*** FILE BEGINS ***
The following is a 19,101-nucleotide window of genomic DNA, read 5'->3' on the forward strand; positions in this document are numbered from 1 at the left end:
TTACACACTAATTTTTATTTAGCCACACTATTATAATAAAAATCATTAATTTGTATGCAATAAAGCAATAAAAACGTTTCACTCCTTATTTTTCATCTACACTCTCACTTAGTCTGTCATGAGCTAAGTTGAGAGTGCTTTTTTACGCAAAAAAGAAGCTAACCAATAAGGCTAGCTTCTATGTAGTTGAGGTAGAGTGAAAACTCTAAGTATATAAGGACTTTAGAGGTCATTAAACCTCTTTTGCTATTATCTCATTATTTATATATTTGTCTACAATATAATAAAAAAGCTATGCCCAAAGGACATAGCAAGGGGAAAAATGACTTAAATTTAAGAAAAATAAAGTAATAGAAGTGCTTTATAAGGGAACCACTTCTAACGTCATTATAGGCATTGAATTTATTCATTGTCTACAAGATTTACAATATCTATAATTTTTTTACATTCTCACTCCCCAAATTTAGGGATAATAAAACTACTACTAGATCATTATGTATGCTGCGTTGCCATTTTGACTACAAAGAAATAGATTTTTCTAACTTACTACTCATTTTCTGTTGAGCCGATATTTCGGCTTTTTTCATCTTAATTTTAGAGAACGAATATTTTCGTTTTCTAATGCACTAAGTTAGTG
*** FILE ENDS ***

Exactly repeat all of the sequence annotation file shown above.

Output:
The following is a 19,101-nucleotide window of genomic DNA, read 5'->3' on the forward strand; positions in this document are numbered from 1 at the left end:
TTACACACTAATTTTTATTTAGCCACACTATTATAATAAAAATCATTAATTTGTATGCAATAAAGCAATAAAAACGTTTCACTCCTTATTTTTCATCTACACTCTCACTTAGTCTGTCATGAGCTAAGTTGAGAGTGCTTTTTTACGCAAAAAAGAAGCTAACCAATAAGGCTAGCTTCTATGTAGTTGAGGTAGAGTGAAAACTCTAAGTATATAAGGACTTTAGAGGTCATTAAACCTCTTTTGCTATTATCTCATTATTTATATATTTGTCTACAATATAATAAAAAAGCTATGCCCAAAGGACATAGCAAGGGGAAAAATGACTTAAATTTAAGAAAAATAAAGTAATAGAAGTGCTTTATAAGGGAACCACTTCTAACGTCATTATAGGCATTGAATTTATTCATTGTCTACAAGATTTACAATATCTATAATTTTTTTACATTCTCACTCCCCAAATTTAGGGATAATAAAACTACTACTAGATCATTATGTATGCTGCGTTGCCATTTTGACTACAAAGAAATAGATTTTTCTAACTTACTACTCATTTTCTGTTGAGCCGATATTTCGGCTTTTTTCATCTTAATTTTAGAGAACGAATATTTTCGTTTTCTAATGCACTAAGTTAGTG